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Basically, both of your approaches are OK for the problem at hand.

On (1), you should look at the appropriate matrix algebra expressions and convince yourself that the coefficient of the dummy variable is indeed the difference between the two group means.

On (2), it has as much validity as taking the mean, in the first place. If the mean difference is in any way interpretable, so will be the permutation distribution. Typically, you get the $p$-value directly from the permutation distribution, rather than the standard error: the former is a consistent non-parametric procedure, while the latter would inquire some sort of asymptotic normality argument.

Angrist and Pischke are your two best friends here. They treat (1) at great lengths, although I don't think they appreciate permutation that much, so you would also want to make friends with Good.

You would also want to consider (3) $t$-test with Satterthwaite approximation for the degrees of freedom (default in Stata, BTW).

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  • $\begingroup$ Thank you for the answer. I should mention that I'm pretty familiar with the methods you mention, especially the Satterthwaite degrees of freedom calculation. We actually had to implement all of this ourselves during the first week of the course and all outside libraries were disallowed, to force us to understand the different things going on for different standard error calculation. It really was just trying to understand why the indicator variable coefficient gives you the mean difference that stumped me here. $\endgroup$ – ely Apr 12 '12 at 20:25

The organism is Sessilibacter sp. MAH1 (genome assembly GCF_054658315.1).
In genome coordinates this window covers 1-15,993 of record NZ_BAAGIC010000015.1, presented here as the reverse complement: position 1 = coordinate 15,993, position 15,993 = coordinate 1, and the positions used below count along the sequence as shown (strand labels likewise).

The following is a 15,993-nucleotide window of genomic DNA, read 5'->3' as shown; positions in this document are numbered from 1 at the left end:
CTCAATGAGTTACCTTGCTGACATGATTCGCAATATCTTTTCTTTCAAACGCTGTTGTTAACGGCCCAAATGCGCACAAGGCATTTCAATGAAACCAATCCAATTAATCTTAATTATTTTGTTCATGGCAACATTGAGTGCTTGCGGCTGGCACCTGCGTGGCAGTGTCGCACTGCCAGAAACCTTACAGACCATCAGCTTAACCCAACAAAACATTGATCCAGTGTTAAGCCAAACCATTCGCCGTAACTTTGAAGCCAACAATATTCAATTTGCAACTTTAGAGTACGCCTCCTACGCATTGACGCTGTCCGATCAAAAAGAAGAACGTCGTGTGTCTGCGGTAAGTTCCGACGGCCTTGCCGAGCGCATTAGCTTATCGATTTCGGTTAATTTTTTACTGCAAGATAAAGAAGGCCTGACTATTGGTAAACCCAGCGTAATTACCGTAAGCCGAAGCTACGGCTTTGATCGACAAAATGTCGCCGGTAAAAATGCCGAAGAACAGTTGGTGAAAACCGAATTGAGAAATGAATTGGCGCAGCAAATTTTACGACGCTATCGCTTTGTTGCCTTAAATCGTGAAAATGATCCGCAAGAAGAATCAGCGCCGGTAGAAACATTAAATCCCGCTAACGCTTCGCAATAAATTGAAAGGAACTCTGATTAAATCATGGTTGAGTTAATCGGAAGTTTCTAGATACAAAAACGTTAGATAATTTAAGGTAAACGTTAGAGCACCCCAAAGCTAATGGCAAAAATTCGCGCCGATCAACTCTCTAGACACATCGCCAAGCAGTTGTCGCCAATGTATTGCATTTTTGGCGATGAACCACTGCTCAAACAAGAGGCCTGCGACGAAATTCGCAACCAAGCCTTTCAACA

• $\begingroup$ I do have one follow-up question. In approach (2), will the standard error of the difference-in-population-averages represent the heteroskedasticity-consistent estimate (because you're not making any assumptions about the noise terms, you're just simulating), or not? In general, I find it difficult to understand the implications of assumptions like that (heteroskedasticity) as soon as I move away from the comfortable basic regression models. I generally favor Bayesian methods, and so it has been driving me nuts to figure out how you can see these same assumptions in simulational approaches. $\endgroup$ – ely Apr 12 '12 at 20:27
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    $\begingroup$ I see. If you are a Bayesian, the only way for you to deal with heteroskedasticity is by modeling it. Permutation methods are at the heart of frequentist inference, so you may never be able to get them, as well as most other heteroskedasticity-robust techniques. In permutation, like in finite population sampling, the random variables are not the values of the response variables, but of the indicators, so this is a finite probability space from which you sample your particular allocation of 0s and 1s (with uniform measure on that space), and sampling distributions are defined over this space. $\endgroup$ – StasK Apr 12 '12 at 20:40